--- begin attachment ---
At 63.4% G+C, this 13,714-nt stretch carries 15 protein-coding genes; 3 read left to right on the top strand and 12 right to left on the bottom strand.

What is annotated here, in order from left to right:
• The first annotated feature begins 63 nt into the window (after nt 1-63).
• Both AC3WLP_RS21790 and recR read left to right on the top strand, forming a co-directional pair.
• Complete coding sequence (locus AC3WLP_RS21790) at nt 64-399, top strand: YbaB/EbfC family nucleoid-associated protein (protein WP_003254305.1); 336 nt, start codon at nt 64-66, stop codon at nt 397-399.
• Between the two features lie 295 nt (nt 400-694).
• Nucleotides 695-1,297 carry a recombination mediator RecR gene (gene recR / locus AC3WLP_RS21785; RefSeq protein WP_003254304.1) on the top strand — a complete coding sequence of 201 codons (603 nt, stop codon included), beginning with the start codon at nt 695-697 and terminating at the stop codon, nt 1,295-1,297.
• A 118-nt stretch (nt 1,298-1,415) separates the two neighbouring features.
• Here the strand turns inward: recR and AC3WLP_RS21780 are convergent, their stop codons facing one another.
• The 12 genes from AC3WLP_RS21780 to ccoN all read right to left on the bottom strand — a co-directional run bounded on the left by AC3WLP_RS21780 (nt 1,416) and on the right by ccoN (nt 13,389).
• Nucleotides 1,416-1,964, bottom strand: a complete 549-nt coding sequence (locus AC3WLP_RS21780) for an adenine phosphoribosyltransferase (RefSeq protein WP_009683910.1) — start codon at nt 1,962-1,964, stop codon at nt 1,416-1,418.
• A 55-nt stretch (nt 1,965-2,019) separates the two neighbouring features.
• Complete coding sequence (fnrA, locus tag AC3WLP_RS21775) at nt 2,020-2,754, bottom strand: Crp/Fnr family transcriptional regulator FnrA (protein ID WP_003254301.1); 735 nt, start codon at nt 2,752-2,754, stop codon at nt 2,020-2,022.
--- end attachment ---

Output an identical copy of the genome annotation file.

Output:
At 63.4% G+C, this 13,714-nt stretch carries 15 protein-coding genes; 3 read left to right on the top strand and 12 right to left on the bottom strand.

What is annotated here, in order from left to right:
• The first annotated feature begins 63 nt into the window (after nt 1-63).
• Both AC3WLP_RS21790 and recR read left to right on the top strand, forming a co-directional pair.
• Complete coding sequence (locus AC3WLP_RS21790) at nt 64-399, top strand: YbaB/EbfC family nucleoid-associated protein (protein WP_003254305.1); 336 nt, start codon at nt 64-66, stop codon at nt 397-399.
• Between the two features lie 295 nt (nt 400-694).
• Nucleotides 695-1,297 carry a recombination mediator RecR gene (gene recR / locus AC3WLP_RS21785; RefSeq protein WP_003254304.1) on the top strand — a complete coding sequence of 201 codons (603 nt, stop codon included), beginning with the start codon at nt 695-697 and terminating at the stop codon, nt 1,295-1,297.
• A 118-nt stretch (nt 1,298-1,415) separates the two neighbouring features.
• Here the strand turns inward: recR and AC3WLP_RS21780 are convergent, their stop codons facing one another.
• The 12 genes from AC3WLP_RS21780 to ccoN all read right to left on the bottom strand — a co-directional run bounded on the left by AC3WLP_RS21780 (nt 1,416) and on the right by ccoN (nt 13,389).
• Nucleotides 1,416-1,964, bottom strand: a complete 549-nt coding sequence (locus AC3WLP_RS21780) for an adenine phosphoribosyltransferase (RefSeq protein WP_009683910.1) — start codon at nt 1,962-1,964, stop codon at nt 1,416-1,418.
• A 55-nt stretch (nt 1,965-2,019) separates the two neighbouring features.
• Complete coding sequence (fnrA, locus tag AC3WLP_RS21775) at nt 2,020-2,754, bottom strand: Crp/Fnr family transcriptional regulator FnrA (protein ID WP_003254301.1); 735 nt, start codon at nt 2,752-2,754, stop codon at nt 2,020-2,022.